A Perfect Storm, Or A Day in the Life of a Cancer Survivor

“Survivor” has a ring of past tense to it. Really, it should be “cancer surviving” — it is an active, everyday process. For example, today was “Scan Day;” a day dedicated to running back and forth between the doctor’s office and hospital, through a very carefully orchestrated series of appointments. Scan Day goes like this:

11:30 – Blood draw & IV start

11:40 – Get CT contrast and head to hospital

12:00 – Check in at hospital

12:30 – Nuclear injection

1:00 – Return to doc’s office for more contrast

1:15 – CT Scan

2:00 – Grab lunch (unofficial but critical stop en route)

3:00 – Bone Scan

This week I am nine years NED (no evidence of disease). We play this scheduling game at least once a year. Not only is it beautiful in its masterful use of time, but it also keeps me running at a pace that prevents me from thinking. That, coupled with my “cancer persona” make for a fine day.

Until today…

11:45 – Things are running late with the IV, so I pop over to imaging to get my contrast, which requires a quick consultation about when I’ll be back from the hospital. Drink….

11:50 – The phlebotomist is still running late. He has never, ever run late. He is, in my humble opinion, THE man. Warm, thoughtful, kind, and great at getting into my less-than-cooperative veins. But he did what he always does, and by 12:05 I was off and running.

12:15 – My husband drops me off at the hospital to get my nuclear injection. Remarkably, only 15 minutes late. I’ve got 45 minutes before I have to be back at the doc’s office, so I figured I’d just make up the time here and we’re golden. Right? Not right…

12:30 – I mention to the receptionist that I have 30 minutes to be back at my doctor’s office and she assures me she will “let someone know.”

12:45 – I mention to the receptionist that I need to leave now. She explains that she is waiting on orders from my doctor, which should have been submitted but were not. Knowing there is a $3000+ injection with my name on it, I sit back down and call the folks at the doctor’s office to let them know I’m going to be late.

12:55 – We find out that person who needs to send over the orders is at lunch. I sit back down.

1:15 – A hospital doc agreed to sign off on my orders, and with my IV already started, getting my injection was easy. I rush out to my husband, who is waiting in the car at the curb, and we’re off to doctor.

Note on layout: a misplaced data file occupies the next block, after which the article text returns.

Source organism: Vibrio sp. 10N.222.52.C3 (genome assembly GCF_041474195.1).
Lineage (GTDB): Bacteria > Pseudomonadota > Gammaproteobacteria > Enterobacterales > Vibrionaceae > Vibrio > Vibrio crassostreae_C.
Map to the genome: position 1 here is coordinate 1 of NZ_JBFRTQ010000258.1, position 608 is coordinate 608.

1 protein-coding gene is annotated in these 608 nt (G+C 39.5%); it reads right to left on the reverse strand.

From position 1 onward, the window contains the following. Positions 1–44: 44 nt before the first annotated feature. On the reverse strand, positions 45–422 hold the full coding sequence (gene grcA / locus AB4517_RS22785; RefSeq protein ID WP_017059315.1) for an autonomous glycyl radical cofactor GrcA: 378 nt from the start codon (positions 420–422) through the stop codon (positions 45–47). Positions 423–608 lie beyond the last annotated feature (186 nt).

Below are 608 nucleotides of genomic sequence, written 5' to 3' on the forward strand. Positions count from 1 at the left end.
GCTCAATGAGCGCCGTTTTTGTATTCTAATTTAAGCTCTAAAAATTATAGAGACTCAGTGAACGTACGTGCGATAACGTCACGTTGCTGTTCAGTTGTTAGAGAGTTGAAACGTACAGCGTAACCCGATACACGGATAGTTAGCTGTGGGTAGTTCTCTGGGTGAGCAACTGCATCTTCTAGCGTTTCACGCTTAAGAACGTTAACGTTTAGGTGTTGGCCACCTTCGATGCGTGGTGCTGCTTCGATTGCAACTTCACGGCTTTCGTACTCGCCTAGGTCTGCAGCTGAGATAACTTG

1:30 – Whilst dropping me off at the doctor, I place my lunch order, which my husband runs out to pick up for me. I can’t eat before my scan, and I’m starting to get light-headed.

1:35 – I’ve waited too long so extra contrast for me. I remind everyone that I need to be BACK at the hospital by 3:00, since my clock is running on the nuclear injection. They promise to do the best they can, but they have got to get the contrast through my system or there is no point.

1:40 – Lights flicker, then go out. We wait for the backup generator to kick in. Remarkably, it fails too. But…remember Mr. Phlebotomist? True to form he checked each and every room to ensure all was well and everyone remained calm.

1:50 – Lights still out and I can’t help but think about all the people who were in the middle of chemo transfusions and are now sitting in the dark.

1:55 – It occurs to the CT tech that I can get the scan done back at the hospital, and as a joint patient who is heading there in an hour anyway, it should be easy.

2:10 – Mission accomplished! I’m headed to the hospital with a virtual stop watch, stuck between the bone scan tracer injected at 1:15 and the CT contrast that I drank at 1:40.

2:25 – We return to the hospital and no one knows quite what to do with me. Eventually they figure out my registration and 15 minutes later I’m headed for a CT Scan. Tick tock.

2:50 – Waiting for my CT scan and starting to feel dizzy, I remind them that I need to be in nuclear imaging in 10 minutes. I wait.

3:00 – Called for the CT. They assure me it will only take 5 minutes.

3:20 – Twenty minutes later, and just as I expected, my “five minute” CT scan is done. My IV is finally removed and I am ushered in the direction of Nuclear Medicine.